Gender Differences in Runners
Looking at research to reduce injury rates in runners
I recently attended a presentation on some new research coming out of UBC that’s looking at gender as a predicting factor for injuries in runners. It is one of the first studies to look at the differences in rates and types of injuries between males and females and is one of the largest studies to date looking at running injuries. The researchers chose to focus their research on females and how they compare to males given that women represent the majority of participants in North America and dominate the culture of organized run training programs. They identified some key factors that predict injuries in males and females, as well as the most common areas of injury based on gender.
Female risk factors
*in order of most to least likely
- History of severe running or musculoskeletal injuries– whether this was adequately treated and rehabilitated was a factor given its contribution to muscle imbalances, postural stability, reaction time etc.
- Leg length discrepancy (greater than 5mm)– There are two main types of leg length inequalities, structural and anatomical. Structural differences are a physical shortening of the bone caused by a birth defect or after a broken leg, serious infection, or local damage to one of the growth plates in a leg. Anatomical differences , the more common type is seen when the legs themselves are the same length, but due to neuromuscular injuries in the pelvis or upper leg, one leg or hip is held higher and tighter than the other.
- Dynamic Balance Recovery– Looks at the amount of postural sway and the ability to maintain balance during a single leg hop test. This is important given that a runner performs hundreds of single leg hops over every kilometre they run.
- Q-angle– The angle of pull of the quadricep muscle on the knee. The larger the angle the greater the compressive forces are at the knee.
- Hip extension-flexion imbalance– Resulting in a specific muscle to become overactive and another muscle to become inhibited occurs over time creating a muscle imbalance and an altered movement pattern.
Female protective factors
- Run experience– The researchers found that women running 1 day per week and training for a 10km race were 370% more likes to get injured!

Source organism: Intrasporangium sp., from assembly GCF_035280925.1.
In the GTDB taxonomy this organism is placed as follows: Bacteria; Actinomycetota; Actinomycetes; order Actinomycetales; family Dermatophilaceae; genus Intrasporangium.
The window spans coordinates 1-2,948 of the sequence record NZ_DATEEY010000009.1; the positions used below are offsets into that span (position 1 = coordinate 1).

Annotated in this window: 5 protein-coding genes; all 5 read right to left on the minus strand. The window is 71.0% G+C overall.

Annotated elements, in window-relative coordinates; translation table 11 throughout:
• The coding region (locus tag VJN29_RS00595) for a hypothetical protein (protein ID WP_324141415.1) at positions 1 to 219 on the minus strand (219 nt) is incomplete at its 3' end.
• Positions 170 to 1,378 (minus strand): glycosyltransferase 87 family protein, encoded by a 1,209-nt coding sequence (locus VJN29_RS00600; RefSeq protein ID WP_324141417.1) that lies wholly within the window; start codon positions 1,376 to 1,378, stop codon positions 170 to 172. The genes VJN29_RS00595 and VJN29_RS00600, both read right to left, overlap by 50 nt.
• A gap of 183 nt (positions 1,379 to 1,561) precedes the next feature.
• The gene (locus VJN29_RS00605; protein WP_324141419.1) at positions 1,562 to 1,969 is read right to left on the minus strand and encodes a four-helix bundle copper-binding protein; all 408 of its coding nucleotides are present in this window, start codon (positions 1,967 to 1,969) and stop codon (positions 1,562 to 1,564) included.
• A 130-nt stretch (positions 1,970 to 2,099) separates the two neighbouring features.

- Tight hamstrings- I wouldn’t have though that the fact that I can’t touch my toes is protecting me from injury!
Male risk factors
- Tight iliotibial band– The IT band is a fibrous tissue that runs down the outside off the thigh. The action of the ITB and its associated muscles is to extend, abduct, and laterally rotate the hip. In addition, the ITB contributes to lateral knee stabilization.
- ???– The tests they used in this study to predict for female injury were not risk factors in males. As a result, no other predicting factors have been identified for male runners at this time.
Male protective factors
- Foot and ankle mobility– Increased range of motion in the foot and ankle were important in injury prevention.
- Run experience
- History of severe running injury– Which is interesting that this is protective in men when it was a risk factor for women.
The most common types of injuries in females were those related to alignment, which makes sense given the risk factors listed above. The most common being patella femoral pain syndrome (PFPS), Iliotibial band friction syndrome (ITBFS), sacro-iliac joint injuries, and stress fractures.
The most common types of injuries in males were those related to soft tissue, such as Tendinopathies, calf injuries, adductor/groin injuries and knee osteoarthritis.
So what can we learn from this research?
I think the take home message from this research is the importance of pre-habilitation prior to commencing a running program or increasing your current training program. Most of the key factors that put individuals (particularly females) at risk for running injuries are reversible through physiotherapy treatment and exercise. Therefore, don’t wait for an injury to happen to see a physiotherapist, book with us today and make sure you’re prepared to hit the road and train for your next race!
Burnaby Sports Physiotherapy
Research by Dr. Jack E. Taunton – M.D., MSc., DipSpMed (CASM) & Dr Michael Ryan – PhD, CPed(C)